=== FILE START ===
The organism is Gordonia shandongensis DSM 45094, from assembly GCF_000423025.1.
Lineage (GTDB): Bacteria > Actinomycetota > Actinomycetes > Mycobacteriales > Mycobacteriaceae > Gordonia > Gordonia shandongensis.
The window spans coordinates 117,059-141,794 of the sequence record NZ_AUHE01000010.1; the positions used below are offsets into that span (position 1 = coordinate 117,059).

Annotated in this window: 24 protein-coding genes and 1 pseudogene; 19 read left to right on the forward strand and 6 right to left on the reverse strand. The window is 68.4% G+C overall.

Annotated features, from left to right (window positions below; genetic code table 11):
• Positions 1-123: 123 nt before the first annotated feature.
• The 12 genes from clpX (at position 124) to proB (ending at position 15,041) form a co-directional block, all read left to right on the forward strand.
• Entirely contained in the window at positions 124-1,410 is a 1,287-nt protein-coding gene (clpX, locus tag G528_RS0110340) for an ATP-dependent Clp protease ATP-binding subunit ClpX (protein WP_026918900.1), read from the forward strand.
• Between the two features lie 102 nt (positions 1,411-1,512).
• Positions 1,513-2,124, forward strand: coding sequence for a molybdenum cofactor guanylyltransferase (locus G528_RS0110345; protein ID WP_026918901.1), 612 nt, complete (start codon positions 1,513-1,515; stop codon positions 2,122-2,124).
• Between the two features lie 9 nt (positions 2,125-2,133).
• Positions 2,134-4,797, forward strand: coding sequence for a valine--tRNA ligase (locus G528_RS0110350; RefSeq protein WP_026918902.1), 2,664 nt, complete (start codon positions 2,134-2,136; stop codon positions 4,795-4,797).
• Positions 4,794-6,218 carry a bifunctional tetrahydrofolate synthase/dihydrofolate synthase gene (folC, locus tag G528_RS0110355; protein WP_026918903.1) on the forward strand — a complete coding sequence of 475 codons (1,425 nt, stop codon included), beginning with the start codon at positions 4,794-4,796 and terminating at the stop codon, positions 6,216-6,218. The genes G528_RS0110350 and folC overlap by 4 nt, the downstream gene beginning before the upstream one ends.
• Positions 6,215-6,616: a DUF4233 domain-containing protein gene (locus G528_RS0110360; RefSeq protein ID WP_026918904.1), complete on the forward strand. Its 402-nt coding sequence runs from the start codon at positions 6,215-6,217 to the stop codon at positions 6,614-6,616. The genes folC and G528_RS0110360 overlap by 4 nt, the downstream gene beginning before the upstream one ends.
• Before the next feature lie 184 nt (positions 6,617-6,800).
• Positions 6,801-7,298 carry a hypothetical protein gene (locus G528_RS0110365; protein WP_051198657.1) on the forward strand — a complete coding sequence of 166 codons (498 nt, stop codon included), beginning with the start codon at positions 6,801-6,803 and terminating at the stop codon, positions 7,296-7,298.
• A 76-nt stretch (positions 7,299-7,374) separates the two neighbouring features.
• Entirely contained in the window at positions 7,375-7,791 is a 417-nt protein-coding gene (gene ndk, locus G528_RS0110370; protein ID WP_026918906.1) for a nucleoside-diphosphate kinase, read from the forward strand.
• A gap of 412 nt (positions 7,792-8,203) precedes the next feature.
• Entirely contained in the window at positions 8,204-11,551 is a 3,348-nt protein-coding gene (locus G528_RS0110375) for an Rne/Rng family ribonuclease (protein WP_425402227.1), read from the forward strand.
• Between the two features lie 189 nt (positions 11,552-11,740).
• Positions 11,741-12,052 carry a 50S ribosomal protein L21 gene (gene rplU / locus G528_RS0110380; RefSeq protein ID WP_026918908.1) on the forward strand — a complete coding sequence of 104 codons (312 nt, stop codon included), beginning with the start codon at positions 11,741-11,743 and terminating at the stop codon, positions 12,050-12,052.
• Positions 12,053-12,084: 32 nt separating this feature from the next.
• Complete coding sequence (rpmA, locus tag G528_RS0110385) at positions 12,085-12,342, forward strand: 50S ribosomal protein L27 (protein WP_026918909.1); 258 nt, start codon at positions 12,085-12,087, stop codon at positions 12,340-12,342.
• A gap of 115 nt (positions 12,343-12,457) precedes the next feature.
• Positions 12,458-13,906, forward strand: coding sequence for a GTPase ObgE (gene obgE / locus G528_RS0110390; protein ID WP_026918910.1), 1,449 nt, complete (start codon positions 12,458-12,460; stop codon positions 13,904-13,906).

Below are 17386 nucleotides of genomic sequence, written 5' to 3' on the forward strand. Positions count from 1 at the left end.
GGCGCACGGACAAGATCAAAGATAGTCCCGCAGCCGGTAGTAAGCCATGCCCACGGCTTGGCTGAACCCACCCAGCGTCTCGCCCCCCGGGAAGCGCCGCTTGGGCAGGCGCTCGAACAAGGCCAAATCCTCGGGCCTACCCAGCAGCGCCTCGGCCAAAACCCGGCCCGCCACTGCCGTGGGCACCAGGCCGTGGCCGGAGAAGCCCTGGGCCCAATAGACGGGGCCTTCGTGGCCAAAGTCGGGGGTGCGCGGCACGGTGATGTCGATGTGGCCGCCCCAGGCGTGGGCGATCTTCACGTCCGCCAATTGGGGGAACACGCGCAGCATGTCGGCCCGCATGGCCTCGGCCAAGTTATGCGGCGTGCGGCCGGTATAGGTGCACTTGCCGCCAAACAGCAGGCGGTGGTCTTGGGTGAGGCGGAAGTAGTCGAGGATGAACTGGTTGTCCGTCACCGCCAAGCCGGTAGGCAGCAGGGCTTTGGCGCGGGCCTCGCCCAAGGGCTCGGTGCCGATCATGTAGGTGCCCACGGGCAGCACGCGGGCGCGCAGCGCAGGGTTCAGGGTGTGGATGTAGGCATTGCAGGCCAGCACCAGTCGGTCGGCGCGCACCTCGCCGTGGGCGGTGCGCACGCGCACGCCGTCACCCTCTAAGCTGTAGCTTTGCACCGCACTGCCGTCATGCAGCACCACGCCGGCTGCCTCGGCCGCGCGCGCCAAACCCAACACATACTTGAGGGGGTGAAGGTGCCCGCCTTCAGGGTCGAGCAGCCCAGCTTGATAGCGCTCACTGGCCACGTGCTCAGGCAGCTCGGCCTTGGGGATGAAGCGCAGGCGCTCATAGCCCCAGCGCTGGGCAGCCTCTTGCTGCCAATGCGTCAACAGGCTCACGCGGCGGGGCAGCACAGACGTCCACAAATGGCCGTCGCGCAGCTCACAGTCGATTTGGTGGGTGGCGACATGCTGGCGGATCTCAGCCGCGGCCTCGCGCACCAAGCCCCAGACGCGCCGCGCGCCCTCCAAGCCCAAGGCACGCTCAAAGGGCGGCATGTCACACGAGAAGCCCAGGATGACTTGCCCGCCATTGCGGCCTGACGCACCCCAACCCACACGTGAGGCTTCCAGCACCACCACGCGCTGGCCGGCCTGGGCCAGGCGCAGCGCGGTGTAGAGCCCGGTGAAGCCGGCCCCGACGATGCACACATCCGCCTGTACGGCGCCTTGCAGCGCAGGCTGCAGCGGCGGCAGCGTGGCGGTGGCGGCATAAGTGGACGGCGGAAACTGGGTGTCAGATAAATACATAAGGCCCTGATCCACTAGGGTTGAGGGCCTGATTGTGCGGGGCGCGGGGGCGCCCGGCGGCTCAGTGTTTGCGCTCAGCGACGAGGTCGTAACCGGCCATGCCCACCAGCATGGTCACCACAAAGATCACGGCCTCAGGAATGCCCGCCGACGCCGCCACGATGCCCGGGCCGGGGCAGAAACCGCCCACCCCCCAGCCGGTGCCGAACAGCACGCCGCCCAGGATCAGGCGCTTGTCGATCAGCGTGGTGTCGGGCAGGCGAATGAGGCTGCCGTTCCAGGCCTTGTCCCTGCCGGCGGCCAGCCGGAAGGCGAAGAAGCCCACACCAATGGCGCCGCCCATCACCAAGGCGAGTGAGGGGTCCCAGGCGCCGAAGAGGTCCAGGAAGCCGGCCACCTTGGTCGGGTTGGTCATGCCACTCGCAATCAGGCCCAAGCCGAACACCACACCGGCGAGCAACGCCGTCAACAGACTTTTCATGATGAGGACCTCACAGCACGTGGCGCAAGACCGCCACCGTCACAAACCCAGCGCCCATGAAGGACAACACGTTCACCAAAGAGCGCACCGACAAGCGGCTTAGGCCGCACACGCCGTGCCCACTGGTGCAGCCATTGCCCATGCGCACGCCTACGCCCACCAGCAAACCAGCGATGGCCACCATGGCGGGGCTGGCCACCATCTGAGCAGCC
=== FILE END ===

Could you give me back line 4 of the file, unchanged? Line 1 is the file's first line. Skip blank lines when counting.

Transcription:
Annotated in this window: 24 protein-coding genes and 1 pseudogene; 19 read left to right on the forward strand and 6 right to left on the reverse strand. The window is 68.4% G+C overall.